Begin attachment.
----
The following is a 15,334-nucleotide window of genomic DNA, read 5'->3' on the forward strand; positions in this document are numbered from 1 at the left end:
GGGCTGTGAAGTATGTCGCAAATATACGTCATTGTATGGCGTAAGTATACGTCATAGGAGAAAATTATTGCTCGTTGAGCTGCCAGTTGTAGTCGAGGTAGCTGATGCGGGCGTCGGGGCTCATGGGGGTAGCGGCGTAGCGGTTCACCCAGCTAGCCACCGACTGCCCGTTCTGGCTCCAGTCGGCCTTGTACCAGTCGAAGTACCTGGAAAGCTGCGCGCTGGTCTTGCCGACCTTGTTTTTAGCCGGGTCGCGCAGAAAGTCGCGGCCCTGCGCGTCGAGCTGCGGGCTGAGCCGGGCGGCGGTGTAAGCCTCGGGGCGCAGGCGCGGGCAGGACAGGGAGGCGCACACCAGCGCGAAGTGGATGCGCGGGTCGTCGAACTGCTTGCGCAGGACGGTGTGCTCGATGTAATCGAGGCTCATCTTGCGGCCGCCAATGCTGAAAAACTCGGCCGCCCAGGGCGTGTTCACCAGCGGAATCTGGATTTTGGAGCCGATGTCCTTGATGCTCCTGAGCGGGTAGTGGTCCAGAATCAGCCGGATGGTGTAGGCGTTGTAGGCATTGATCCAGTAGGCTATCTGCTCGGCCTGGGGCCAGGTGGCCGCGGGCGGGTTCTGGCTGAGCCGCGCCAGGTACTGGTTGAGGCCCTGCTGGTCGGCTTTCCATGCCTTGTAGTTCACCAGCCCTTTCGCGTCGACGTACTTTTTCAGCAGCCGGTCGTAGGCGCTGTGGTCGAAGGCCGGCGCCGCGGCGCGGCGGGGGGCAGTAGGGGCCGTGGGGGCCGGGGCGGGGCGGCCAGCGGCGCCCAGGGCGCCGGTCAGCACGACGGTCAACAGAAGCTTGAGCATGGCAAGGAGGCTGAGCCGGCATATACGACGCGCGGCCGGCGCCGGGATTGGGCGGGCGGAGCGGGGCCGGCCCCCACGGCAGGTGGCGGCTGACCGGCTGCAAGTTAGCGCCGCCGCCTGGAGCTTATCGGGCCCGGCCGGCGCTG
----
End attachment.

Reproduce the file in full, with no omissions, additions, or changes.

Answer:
The following is a 15,334-nucleotide window of genomic DNA, read 5'->3' on the forward strand; positions in this document are numbered from 1 at the left end:
GGGCTGTGAAGTATGTCGCAAATATACGTCATTGTATGGCGTAAGTATACGTCATAGGAGAAAATTATTGCTCGTTGAGCTGCCAGTTGTAGTCGAGGTAGCTGATGCGGGCGTCGGGGCTCATGGGGGTAGCGGCGTAGCGGTTCACCCAGCTAGCCACCGACTGCCCGTTCTGGCTCCAGTCGGCCTTGTACCAGTCGAAGTACCTGGAAAGCTGCGCGCTGGTCTTGCCGACCTTGTTTTTAGCCGGGTCGCGCAGAAAGTCGCGGCCCTGCGCGTCGAGCTGCGGGCTGAGCCGGGCGGCGGTGTAAGCCTCGGGGCGCAGGCGCGGGCAGGACAGGGAGGCGCACACCAGCGCGAAGTGGATGCGCGGGTCGTCGAACTGCTTGCGCAGGACGGTGTGCTCGATGTAATCGAGGCTCATCTTGCGGCCGCCAATGCTGAAAAACTCGGCCGCCCAGGGCGTGTTCACCAGCGGAATCTGGATTTTGGAGCCGATGTCCTTGATGCTCCTGAGCGGGTAGTGGTCCAGAATCAGCCGGATGGTGTAGGCGTTGTAGGCATTGATCCAGTAGGCTATCTGCTCGGCCTGGGGCCAGGTGGCCGCGGGCGGGTTCTGGCTGAGCCGCGCCAGGTACTGGTTGAGGCCCTGCTGGTCGGCTTTCCATGCCTTGTAGTTCACCAGCCCTTTCGCGTCGACGTACTTTTTCAGCAGCCGGTCGTAGGCGCTGTGGTCGAAGGCCGGCGCCGCGGCGCGGCGGGGGGCAGTAGGGGCCGTGGGGGCCGGGGCGGGGCGGCCAGCGGCGCCCAGGGCGCCGGTCAGCACGACGGTCAACAGAAGCTTGAGCATGGCAAGGAGGCTGAGCCGGCATATACGACGCGCGGCCGGCGCCGGGATTGGGCGGGCGGAGCGGGGCCGGCCCCCACGGCAGGTGGCGGCTGACCGGCTGCAAGTTAGCGCCGCCGCCTGGAGCTTATCGGGCCCGGCCGGCGCTG